Nepal appeals for calm after deadly clashes over constitution
Nepali politicians including Prime Minister Sushil Koirala appealed for calm Tuesday as hundreds protested against a new constitution for a second day after police shot dead two people during a demonstration, AFP reports.
Police fired rubber bullets and tear gas at hundreds of protestors amassing in the country's troubled midwest, the day after two demonstrators were shot dead by security forces in a bid to fend off an attack on the home of a local lawmaker.
"Police were forced to fire tear gas and rubber bullets to stop demonstrators from entering restricted areas and vandalising buildings," said Rajesh Lal Karna, police chief of Surkhet district in midwestern Nepal.
Schools, shops and factories were also closed in the district, where demonstrators protested plans to divide the midwestern region into two provinces under a draft constitution that seeks to restructure Nepal as a federal state.
"Hundreds of security forces have been deployed in Surkhet and surrounding areas in case the situation turns hostile," said national police spokesman Kamal Singh Bam.
Koirala called for restraint, saying negotiations over the new long-awaited constitution were ongoing.
"We appeal for the public to exercise restraint and help us with suggestions, stopping all protests," Koirala said in a joint statement with other political leaders.
"We will attempt to find solutions to the issues that have risen, keeping in mind the people's aspirations, and the country's need and interests," the statement added.
Bam said police had opened fire on Monday after the protests in Surkhet had turned violent.
"After crowds started attacking the house of a local MP and tried to vandalise offices yesterday, we were forced to use firepower and two protesters were killed in the firing," he told AFP.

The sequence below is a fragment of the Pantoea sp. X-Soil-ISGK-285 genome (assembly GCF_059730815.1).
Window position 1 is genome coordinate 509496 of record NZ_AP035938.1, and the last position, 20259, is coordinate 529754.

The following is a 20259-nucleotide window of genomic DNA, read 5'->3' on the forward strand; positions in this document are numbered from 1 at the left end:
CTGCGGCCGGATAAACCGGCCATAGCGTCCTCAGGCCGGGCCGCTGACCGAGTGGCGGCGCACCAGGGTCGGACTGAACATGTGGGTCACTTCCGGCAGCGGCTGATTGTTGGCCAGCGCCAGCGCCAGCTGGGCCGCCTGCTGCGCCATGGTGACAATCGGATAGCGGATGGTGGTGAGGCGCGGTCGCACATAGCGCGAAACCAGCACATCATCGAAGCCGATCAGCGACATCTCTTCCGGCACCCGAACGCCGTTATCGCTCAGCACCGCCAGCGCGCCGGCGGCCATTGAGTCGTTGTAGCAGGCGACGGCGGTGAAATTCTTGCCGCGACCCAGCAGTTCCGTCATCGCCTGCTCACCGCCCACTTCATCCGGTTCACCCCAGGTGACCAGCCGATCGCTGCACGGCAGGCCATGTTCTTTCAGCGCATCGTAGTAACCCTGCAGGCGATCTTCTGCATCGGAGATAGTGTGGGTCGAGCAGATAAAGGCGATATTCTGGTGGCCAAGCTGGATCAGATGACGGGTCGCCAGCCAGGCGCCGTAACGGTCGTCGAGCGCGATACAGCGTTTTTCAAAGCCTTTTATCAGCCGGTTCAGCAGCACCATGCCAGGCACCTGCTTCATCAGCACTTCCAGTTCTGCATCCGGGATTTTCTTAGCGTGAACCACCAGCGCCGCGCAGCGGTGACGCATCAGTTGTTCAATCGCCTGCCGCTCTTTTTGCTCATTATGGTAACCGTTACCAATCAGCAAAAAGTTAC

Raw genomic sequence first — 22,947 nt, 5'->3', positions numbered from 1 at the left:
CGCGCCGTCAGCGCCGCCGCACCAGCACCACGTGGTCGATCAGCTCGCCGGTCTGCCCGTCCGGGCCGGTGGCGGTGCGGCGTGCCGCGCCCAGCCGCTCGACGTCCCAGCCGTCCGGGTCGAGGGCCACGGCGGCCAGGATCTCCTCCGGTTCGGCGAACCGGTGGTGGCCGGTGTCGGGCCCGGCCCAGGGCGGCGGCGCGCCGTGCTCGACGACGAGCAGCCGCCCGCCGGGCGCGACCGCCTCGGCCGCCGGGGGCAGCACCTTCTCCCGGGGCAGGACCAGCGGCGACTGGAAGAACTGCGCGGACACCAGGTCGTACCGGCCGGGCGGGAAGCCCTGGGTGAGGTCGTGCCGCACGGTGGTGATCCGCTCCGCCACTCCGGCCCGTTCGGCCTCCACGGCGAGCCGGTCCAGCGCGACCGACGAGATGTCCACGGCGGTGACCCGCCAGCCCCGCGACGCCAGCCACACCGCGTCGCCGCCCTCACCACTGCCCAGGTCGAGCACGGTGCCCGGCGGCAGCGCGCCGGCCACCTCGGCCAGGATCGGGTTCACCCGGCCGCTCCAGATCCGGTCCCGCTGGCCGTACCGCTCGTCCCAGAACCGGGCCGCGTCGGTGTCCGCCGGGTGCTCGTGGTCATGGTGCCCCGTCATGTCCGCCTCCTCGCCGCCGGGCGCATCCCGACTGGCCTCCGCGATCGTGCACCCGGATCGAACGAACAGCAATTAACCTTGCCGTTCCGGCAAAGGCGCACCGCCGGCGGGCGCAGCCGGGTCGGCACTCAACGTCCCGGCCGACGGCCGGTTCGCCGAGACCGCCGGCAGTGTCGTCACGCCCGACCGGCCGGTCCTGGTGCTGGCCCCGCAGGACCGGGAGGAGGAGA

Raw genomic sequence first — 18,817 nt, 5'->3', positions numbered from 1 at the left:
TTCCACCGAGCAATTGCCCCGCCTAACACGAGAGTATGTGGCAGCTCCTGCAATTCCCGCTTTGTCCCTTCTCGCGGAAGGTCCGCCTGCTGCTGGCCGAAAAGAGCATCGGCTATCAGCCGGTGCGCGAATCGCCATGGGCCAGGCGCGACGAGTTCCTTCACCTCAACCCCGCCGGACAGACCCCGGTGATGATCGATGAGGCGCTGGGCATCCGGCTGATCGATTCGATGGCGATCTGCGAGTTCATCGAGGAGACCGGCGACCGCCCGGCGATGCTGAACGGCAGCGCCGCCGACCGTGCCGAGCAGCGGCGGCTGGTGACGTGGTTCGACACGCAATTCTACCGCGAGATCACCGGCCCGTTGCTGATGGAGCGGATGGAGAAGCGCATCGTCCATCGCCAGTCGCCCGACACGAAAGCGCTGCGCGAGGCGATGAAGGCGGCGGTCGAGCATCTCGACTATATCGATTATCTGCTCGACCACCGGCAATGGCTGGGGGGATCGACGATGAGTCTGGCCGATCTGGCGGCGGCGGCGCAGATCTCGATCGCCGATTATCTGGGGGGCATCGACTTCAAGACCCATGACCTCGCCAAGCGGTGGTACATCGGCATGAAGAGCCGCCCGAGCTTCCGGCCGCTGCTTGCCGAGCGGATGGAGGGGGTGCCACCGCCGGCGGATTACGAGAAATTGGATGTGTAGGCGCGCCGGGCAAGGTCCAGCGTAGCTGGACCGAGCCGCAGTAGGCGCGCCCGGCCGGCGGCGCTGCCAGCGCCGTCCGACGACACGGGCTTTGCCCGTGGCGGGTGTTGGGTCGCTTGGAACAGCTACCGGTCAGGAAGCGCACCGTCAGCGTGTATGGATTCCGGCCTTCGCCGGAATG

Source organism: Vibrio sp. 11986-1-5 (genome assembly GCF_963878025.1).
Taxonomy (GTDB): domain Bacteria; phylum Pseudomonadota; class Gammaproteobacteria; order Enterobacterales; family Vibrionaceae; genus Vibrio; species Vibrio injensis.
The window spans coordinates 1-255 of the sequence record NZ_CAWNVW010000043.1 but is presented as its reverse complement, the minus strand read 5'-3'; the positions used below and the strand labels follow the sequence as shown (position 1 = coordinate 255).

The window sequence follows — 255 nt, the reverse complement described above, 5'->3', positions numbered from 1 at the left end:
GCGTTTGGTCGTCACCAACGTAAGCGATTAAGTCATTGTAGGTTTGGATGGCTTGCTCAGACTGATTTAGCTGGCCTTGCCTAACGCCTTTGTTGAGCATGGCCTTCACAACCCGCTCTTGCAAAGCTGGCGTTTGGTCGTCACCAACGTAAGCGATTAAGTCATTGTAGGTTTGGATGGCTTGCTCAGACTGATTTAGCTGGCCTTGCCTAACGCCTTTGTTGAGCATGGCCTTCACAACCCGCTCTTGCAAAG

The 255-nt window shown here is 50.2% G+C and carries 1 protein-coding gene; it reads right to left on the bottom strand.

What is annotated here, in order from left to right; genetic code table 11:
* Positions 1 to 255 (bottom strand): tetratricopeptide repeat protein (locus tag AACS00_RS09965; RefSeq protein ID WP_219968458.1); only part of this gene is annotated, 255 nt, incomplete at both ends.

Under the proposed constitution, which has been held up for years by political wrangling, Nepal will be divided into six provinces.
An agreement on the borders of the new provinces was struck at the weekend, after April's devastating earthquake helped bring a halt to the seemingly endless bickering between rival parties.
But the proposals have caused consternation in several parts of the country, including in the southern plains and the midwest.
In the capital Kathmandu, dozens of demonstrators representing the historically marginalised Tharu community from Nepal's western plains staged a torch rally, pushing for a separate province.
Lawmaker Ganga Tharu, who participated in the rally, accused the country's top parties of exploiting the community, which has struggled to cast off the shackles of decades spent as bonded slaves and indebted serfs to high-caste landowners.
"They made us slaves and ruled over us for decades. Now they are trying to divide us with an intention to enslave us politically," said Tharu.
"We will struggle until our demands are met," she told AFP.
Lawmakers began work on a new national constitution in 2008 following a decade-long Maoist insurgency that left an estimated 16,000 people dead and brought down the monarchy.
But parties were unable to reach agreement and the resulting uncertainty left Nepal -- one of the world's poorest countries -- in political limbo.